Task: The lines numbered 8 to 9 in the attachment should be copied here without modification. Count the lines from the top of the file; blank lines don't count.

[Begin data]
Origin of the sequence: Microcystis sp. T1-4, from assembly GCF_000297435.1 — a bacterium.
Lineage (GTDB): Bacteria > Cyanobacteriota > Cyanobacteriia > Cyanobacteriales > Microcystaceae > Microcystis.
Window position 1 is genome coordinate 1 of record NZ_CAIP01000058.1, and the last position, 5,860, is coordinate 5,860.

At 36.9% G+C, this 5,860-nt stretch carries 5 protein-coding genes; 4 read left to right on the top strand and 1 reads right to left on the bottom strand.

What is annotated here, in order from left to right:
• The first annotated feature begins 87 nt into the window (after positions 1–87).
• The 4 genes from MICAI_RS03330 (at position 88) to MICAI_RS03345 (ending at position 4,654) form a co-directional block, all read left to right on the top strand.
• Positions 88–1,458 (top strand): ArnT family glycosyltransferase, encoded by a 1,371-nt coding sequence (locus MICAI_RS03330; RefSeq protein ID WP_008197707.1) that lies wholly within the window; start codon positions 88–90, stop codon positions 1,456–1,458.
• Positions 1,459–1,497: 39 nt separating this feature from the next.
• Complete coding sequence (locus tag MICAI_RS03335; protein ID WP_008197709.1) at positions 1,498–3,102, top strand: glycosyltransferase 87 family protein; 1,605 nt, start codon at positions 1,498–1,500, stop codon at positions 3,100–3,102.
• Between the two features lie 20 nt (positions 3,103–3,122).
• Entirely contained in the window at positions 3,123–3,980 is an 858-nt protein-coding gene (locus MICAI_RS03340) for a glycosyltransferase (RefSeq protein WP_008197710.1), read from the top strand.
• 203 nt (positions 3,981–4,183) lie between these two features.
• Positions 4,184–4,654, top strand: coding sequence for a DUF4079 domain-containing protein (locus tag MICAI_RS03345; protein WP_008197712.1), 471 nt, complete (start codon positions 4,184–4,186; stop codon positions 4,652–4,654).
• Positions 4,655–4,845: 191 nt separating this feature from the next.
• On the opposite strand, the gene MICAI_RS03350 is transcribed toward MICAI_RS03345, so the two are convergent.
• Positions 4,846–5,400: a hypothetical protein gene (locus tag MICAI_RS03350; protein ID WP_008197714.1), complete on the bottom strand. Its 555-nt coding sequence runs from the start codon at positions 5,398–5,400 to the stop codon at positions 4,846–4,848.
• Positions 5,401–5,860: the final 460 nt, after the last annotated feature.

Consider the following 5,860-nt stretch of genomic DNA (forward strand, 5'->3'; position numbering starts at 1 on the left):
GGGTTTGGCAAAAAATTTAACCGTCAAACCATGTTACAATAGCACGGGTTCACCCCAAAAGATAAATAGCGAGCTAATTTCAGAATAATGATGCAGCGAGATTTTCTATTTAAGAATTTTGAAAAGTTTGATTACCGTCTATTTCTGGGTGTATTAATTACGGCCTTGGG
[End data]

• Positions 88–1,458 (top strand): ArnT family glycosyltransferase, encoded by a 1,371-nt coding sequence (locus MICAI_RS03330; RefSeq protein ID WP_008197707.1) that lies wholly within the window; start codon positions 88–90, stop codon positions 1,456–1,458.
• Positions 1,459–1,497: 39 nt separating this feature from the next.